clock menu more-arrow no yes mobile

Filed under:

On Corndogs, Controversies, and Expecations

A look at QB1 and why fans expect more in a “down” season.

NCAA Football: South Alabama at Oklahoma State Rob Ferguson-USA TODAY Sports

Going into this game I considered penning some thoughts on the evolution of the quarterback situation in Stillwater, OK. Instead, I decided to consume one more game of the Corndog Experience with the expectation hoping having literally no idea whether or not I would gain any more clarity on the situation.

The first drive did nothing, but the second time around this happened:

Followed immediately by this:

It was just two throws, but they may have also been the best two throws of the season to that point.

Cornelius followed that up with a very nice first half in general and temporarily stemmed the tide of doubt. As Phillip alluded to, if he had been subbed out then this discussion would be a lot simpler. But then two picks happened and the doubters drank it in as fuel for the #putsomeoneelsein machine.

I admit that around the time of Spring football I both hoped and expected one of the new guys to take the top spot in the QB room. But somewhere between reports of Cornelius looking good in camp and Sanders and Brown enrolling late I accepted that Cornelius would be the starter.

Maybe that’s it. Maybe there’s a lot of fans like me that just accepted that he was the starter without really believing he was the guy. Maybe fans have trouble getting excited about a career backup.

But then if all this is the case, how do we reconcile high fan expectations with the question marks coming into the year? Why am I waxing poetic on QB1 for a team picked to finish fifth in the Big 12 preseason poll? How did we go from flirting with thoughts of bowl eligibility to panicking about the viability of a top-25-Total QBR Taylor Cornelius?

For me, my opinion on the situation diverges from a large portion of the fanbase right after the point of acceptance. After I accepted the fact, I went on to embrace it as the best opportunity for the 2018 Cowboys to succeed. That’s where I’m at right now. It’s not a hill I’ll die on, and it’s an ongoing evaluation, but it’s where I’m at.

‘Those stats are inflated!’

Sure, but that’s why I pulled Total QBR, which adjusts for strength of opponent.

‘Yeah, but the eye test!’

You’re not wrong, he’s made some bad throws, missed open receivers, held the ball too long at times, and tucked the ball too fast at others.

But he’s also made some great throws and generally commands the offense with aplomb.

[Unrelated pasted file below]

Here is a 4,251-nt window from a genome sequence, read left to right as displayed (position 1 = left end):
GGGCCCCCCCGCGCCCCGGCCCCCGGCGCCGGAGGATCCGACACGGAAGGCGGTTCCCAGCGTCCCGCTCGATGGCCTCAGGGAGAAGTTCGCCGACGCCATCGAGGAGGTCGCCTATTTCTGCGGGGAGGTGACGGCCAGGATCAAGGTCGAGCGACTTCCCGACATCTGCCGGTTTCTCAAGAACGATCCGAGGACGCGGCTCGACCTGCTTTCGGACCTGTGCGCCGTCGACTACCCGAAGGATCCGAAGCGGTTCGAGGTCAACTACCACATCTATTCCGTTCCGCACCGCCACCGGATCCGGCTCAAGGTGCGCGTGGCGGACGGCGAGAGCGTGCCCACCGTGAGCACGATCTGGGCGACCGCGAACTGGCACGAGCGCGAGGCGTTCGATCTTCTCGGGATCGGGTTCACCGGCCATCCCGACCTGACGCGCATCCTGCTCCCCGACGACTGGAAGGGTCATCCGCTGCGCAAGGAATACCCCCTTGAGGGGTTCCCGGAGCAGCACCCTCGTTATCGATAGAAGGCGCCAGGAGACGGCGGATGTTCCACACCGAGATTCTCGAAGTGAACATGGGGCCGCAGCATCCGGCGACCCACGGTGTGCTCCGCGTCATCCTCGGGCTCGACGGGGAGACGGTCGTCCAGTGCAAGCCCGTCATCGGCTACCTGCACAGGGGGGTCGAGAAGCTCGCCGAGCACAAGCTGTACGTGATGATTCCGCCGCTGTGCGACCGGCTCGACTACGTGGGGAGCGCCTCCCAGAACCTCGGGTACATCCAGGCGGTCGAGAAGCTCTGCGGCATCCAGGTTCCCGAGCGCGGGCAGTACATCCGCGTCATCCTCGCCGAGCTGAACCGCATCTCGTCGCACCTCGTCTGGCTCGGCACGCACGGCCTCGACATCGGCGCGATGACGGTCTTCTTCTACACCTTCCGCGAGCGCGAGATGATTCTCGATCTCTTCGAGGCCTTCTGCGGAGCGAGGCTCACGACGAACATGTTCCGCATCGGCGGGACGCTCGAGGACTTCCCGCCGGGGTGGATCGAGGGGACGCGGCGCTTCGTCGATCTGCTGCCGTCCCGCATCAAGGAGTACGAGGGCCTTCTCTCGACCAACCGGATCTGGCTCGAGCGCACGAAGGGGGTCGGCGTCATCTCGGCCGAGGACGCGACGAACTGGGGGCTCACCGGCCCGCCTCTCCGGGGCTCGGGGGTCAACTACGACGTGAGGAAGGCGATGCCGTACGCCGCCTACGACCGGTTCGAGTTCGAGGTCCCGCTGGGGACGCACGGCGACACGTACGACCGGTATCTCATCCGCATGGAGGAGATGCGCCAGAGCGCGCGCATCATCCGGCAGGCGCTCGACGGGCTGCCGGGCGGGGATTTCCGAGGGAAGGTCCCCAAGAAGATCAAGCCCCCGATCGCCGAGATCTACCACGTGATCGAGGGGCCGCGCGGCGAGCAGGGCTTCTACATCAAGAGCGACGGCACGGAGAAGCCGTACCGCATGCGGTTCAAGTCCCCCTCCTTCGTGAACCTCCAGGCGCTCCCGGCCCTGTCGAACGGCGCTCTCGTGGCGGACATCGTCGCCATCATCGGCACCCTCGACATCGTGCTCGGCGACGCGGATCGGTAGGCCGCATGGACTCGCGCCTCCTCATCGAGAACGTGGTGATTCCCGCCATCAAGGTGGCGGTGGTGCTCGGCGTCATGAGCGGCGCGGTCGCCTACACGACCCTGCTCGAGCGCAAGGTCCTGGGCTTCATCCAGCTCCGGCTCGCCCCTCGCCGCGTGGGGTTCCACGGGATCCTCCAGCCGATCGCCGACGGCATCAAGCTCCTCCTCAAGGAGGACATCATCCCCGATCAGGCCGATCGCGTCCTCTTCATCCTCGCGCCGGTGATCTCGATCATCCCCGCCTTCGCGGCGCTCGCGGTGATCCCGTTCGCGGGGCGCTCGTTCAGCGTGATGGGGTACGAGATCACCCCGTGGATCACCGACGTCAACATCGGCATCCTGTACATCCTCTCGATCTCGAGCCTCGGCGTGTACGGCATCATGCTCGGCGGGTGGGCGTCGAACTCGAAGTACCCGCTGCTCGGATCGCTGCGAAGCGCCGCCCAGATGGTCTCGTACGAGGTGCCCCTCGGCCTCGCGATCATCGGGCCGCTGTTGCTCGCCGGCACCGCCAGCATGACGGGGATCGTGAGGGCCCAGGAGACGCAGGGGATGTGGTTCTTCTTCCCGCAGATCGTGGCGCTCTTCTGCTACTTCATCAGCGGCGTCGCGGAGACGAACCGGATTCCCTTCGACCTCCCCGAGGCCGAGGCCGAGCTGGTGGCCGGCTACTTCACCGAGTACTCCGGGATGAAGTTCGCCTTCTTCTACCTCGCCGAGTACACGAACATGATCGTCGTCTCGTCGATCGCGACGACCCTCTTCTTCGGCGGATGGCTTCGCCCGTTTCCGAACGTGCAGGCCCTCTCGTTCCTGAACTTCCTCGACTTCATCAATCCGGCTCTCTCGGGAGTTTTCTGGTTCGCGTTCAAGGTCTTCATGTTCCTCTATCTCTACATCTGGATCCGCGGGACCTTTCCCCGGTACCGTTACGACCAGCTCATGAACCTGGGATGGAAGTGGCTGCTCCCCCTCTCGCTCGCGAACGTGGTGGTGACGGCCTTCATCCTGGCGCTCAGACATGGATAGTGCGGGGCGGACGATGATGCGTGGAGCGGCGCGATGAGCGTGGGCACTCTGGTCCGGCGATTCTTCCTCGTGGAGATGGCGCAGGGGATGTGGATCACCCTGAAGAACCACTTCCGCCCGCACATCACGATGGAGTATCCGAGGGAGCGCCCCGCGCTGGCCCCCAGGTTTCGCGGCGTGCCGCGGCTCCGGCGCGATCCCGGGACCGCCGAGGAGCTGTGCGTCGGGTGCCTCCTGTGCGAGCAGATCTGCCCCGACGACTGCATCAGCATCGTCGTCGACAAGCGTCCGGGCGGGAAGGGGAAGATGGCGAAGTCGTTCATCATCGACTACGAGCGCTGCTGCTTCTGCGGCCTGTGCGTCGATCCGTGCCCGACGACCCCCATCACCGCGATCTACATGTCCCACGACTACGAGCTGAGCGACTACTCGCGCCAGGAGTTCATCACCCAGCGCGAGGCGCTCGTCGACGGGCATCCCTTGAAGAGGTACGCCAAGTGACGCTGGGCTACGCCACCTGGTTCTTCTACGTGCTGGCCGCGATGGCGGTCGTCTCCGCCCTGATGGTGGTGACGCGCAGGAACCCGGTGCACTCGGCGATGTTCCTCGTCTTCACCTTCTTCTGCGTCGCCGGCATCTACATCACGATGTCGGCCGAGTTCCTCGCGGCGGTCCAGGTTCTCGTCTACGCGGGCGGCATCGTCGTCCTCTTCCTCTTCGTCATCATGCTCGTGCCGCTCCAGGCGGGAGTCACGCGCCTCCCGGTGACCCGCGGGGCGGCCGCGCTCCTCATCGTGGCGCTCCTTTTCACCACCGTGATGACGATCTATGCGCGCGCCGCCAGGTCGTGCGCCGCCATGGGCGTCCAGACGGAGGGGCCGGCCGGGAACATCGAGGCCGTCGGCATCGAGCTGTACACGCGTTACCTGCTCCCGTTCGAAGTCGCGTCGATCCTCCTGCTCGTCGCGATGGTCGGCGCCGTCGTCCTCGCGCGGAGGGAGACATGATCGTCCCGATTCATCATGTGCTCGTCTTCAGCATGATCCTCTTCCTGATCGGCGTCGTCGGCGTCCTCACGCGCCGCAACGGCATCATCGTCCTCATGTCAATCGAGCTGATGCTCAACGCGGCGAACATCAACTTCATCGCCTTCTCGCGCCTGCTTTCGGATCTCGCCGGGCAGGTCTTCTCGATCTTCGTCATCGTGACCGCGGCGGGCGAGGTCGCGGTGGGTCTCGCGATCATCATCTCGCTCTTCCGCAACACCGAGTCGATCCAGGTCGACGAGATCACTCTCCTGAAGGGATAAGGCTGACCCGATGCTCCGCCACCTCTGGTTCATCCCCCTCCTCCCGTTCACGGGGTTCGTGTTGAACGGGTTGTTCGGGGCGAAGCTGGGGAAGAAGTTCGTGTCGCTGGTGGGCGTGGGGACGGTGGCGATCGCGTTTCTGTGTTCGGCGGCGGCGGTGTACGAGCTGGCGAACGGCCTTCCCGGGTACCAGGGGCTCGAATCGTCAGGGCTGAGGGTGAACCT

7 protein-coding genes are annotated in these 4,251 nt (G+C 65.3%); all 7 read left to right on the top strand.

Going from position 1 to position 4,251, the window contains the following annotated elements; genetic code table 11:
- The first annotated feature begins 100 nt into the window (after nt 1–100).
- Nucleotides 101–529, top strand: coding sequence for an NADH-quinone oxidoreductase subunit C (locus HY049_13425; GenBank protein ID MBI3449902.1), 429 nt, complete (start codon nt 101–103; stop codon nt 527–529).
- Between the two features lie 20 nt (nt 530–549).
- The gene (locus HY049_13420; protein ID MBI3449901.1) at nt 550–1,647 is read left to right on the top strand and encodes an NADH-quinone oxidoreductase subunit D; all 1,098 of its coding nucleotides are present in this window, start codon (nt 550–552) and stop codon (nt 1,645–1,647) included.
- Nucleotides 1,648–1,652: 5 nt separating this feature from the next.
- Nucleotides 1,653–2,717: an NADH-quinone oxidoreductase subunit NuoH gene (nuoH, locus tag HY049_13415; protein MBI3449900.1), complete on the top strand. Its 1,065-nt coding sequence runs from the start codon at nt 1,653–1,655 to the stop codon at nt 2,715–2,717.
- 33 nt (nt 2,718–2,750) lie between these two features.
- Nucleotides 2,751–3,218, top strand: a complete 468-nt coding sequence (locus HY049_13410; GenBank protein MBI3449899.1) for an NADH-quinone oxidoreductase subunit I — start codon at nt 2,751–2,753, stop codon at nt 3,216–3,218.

‘He’s no Mason Rudolph!’

First, *eyeroll .gif*. It may be a little unfair to compare the guy who’s been a backup for 4 years to the most decorated QB in school history (IN HIS FIRST MEANINGFUL GAME ACTION SINCE HIGH SCHOOL!!).

Second, do we need him to be? We’ve grown accustomed to machine-like precision on the deep ball, but is that what makes the 2018 Cowboys successful? I think with the weapons at RB and some creativity, this offense has the chance to grind out some wins in a style that foils previous years. You want to be able to mix in a deep ball so we can drool over ability of Tyron and Tylan to keep the defense on their heels and open up the box, but it doesn’t have to be the feature it has been in the recent past.

Third, this looked at least a little familiar, right?

This all leads into my biggest concern. (In)consistency. If we ignore the second quarter in the first game, and the third quarter in the second, we’ve exhausted this topic. We’re writing about how excited we are about the start of the Cornelius era in Stillwater, OK. But that’s not how this works.

Corndawg’s arm has a second gear that can raise eyebrows and squeeze throws into tight windows:

But it’s the times he takes something (see: way too much) off that has fans concerned:

Aside from the staunchest of Cornelius haters, all of us Cowboy fans were hoping he would have come out of the gates flawless. Literally no drop-off from the top passing offense in the country from a year ago. But this was never realistic.

The reality is that Gundy has created a Top-25 beast of a program that stands defiant to low expectations. The reality for this year is a good, but different team. How good, and how different, is yet to be determined. For now, a lot of that seems to rest on Cornelius’ shoulders. And to that end we’ll find out a lot more this week against a massive increase in competition level.

Whether you’re rooting for his success, or his successor, this week we really start to learn how much the fates of Cornelius and the Cowboys are intertwined.

Is it Saturday yet?